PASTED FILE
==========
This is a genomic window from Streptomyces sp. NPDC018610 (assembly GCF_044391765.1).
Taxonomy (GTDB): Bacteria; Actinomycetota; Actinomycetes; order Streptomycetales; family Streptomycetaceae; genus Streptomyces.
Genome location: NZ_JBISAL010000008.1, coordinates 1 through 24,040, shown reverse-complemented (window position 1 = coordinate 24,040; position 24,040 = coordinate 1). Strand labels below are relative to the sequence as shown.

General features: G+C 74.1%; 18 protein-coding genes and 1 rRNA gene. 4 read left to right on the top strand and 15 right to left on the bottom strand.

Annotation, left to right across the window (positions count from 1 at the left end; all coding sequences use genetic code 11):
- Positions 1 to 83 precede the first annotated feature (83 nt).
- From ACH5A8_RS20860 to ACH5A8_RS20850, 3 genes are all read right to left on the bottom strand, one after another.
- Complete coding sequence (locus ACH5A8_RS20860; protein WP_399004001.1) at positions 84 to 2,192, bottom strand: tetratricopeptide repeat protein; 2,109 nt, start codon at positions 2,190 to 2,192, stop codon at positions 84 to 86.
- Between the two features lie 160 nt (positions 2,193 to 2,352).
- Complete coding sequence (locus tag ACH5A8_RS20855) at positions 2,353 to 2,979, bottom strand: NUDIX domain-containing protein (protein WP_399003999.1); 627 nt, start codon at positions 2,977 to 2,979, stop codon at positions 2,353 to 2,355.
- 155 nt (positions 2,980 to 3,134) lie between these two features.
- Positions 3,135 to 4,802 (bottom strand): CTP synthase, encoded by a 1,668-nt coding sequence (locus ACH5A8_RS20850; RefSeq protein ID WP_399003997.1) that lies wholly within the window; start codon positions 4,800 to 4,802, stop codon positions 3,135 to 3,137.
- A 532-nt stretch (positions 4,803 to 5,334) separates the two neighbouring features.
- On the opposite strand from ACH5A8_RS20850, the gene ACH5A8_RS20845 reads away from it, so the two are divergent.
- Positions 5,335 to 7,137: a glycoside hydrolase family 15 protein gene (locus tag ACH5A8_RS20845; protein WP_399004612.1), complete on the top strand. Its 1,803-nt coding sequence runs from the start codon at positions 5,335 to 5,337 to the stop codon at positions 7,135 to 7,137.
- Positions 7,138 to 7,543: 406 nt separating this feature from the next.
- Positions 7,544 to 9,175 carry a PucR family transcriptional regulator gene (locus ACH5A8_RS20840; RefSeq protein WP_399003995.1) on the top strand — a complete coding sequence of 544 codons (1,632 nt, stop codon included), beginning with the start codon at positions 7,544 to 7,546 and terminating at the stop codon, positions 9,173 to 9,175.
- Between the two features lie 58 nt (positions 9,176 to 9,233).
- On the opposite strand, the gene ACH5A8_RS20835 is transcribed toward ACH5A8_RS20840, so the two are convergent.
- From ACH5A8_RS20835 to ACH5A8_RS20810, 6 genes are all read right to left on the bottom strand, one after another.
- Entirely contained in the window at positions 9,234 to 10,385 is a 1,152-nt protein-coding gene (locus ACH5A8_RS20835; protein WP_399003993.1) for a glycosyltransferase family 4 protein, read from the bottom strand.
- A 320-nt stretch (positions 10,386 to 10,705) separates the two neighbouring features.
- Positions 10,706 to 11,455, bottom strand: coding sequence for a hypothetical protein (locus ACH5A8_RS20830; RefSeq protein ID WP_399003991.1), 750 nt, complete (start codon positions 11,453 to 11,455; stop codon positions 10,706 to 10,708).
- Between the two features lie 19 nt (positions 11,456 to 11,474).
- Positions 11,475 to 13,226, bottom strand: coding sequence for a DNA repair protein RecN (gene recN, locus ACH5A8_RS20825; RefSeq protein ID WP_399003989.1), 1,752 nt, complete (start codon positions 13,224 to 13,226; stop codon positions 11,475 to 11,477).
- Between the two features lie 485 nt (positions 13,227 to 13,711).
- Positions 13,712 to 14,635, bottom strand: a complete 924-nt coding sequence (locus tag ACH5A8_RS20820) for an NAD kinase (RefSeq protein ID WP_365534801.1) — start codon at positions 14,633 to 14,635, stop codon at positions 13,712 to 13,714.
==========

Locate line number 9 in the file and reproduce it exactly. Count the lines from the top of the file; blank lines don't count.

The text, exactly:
- Between the two features lie 160 nt (positions 2,193 to 2,352).